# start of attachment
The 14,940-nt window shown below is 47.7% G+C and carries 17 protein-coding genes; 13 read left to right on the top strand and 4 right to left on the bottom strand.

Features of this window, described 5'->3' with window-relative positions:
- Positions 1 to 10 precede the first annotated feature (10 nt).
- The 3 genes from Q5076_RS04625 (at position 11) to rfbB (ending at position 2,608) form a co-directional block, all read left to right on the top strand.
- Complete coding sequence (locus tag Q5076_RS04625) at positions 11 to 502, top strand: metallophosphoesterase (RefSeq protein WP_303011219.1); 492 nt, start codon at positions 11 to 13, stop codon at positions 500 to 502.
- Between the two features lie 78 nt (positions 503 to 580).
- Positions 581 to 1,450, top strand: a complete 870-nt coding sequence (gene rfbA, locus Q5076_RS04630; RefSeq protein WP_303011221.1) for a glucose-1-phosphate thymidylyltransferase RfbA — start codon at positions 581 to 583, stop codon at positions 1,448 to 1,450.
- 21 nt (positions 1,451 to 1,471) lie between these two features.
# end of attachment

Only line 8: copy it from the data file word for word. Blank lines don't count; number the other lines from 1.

- 21 nt (positions 1,451 to 1,471) lie between these two features.